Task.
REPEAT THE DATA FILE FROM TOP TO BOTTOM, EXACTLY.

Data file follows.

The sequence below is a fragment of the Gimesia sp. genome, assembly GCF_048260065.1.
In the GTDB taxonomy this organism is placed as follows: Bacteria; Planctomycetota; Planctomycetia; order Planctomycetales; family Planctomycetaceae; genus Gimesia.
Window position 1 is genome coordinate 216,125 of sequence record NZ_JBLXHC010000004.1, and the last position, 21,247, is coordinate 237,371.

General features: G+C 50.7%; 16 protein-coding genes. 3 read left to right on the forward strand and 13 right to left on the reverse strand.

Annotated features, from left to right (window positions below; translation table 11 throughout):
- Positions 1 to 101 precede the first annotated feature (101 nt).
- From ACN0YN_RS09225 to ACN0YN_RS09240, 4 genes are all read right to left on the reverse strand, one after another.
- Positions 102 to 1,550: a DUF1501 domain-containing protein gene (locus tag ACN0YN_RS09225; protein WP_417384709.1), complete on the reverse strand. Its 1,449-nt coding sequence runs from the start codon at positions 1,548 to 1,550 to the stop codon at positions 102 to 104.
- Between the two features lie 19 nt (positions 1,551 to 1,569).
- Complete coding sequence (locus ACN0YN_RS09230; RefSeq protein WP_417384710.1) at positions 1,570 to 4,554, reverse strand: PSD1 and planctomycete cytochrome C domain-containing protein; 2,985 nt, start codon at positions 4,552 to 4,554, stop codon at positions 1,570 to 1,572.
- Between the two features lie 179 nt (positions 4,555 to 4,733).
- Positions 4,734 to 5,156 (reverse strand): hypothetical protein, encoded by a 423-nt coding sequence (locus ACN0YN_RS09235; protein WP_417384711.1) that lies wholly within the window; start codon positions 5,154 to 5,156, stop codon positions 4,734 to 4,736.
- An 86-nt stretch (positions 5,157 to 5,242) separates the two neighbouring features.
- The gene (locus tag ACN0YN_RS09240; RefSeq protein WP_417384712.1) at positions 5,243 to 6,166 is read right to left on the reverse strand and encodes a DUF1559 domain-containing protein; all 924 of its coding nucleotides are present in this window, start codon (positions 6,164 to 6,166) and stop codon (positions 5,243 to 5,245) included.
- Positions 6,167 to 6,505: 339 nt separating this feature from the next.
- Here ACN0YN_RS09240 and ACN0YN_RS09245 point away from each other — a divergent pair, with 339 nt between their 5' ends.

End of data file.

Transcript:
The sequence below is a fragment of the Gimesia sp. genome, assembly GCF_048260065.1.
In the GTDB taxonomy this organism is placed as follows: Bacteria; Planctomycetota; Planctomycetia; order Planctomycetales; family Planctomycetaceae; genus Gimesia.
Window position 1 is genome coordinate 216,125 of sequence record NZ_JBLXHC010000004.1, and the last position, 21,247, is coordinate 237,371.

General features: G+C 50.7%; 16 protein-coding genes. 3 read left to right on the forward strand and 13 right to left on the reverse strand.

Annotated features, from left to right (window positions below; translation table 11 throughout):
- Positions 1 to 101 precede the first annotated feature (101 nt).
- From ACN0YN_RS09225 to ACN0YN_RS09240, 4 genes are all read right to left on the reverse strand, one after another.
- Positions 102 to 1,550: a DUF1501 domain-containing protein gene (locus tag ACN0YN_RS09225; protein WP_417384709.1), complete on the reverse strand. Its 1,449-nt coding sequence runs from the start codon at positions 1,548 to 1,550 to the stop codon at positions 102 to 104.
- Between the two features lie 19 nt (positions 1,551 to 1,569).
- Complete coding sequence (locus ACN0YN_RS09230; RefSeq protein WP_417384710.1) at positions 1,570 to 4,554, reverse strand: PSD1 and planctomycete cytochrome C domain-containing protein; 2,985 nt, start codon at positions 4,552 to 4,554, stop codon at positions 1,570 to 1,572.
- Between the two features lie 179 nt (positions 4,555 to 4,733).
- Positions 4,734 to 5,156 (reverse strand): hypothetical protein, encoded by a 423-nt coding sequence (locus ACN0YN_RS09235; protein WP_417384711.1) that lies wholly within the window; start codon positions 5,154 to 5,156, stop codon positions 4,734 to 4,736.
- An 86-nt stretch (positions 5,157 to 5,242) separates the two neighbouring features.
- The gene (locus tag ACN0YN_RS09240; RefSeq protein WP_417384712.1) at positions 5,243 to 6,166 is read right to left on the reverse strand and encodes a DUF1559 domain-containing protein; all 924 of its coding nucleotides are present in this window, start codon (positions 6,164 to 6,166) and stop codon (positions 5,243 to 5,245) included.
- Positions 6,167 to 6,505: 339 nt separating this feature from the next.
- Here ACN0YN_RS09240 and ACN0YN_RS09245 point away from each other — a divergent pair, with 339 nt between their 5' ends.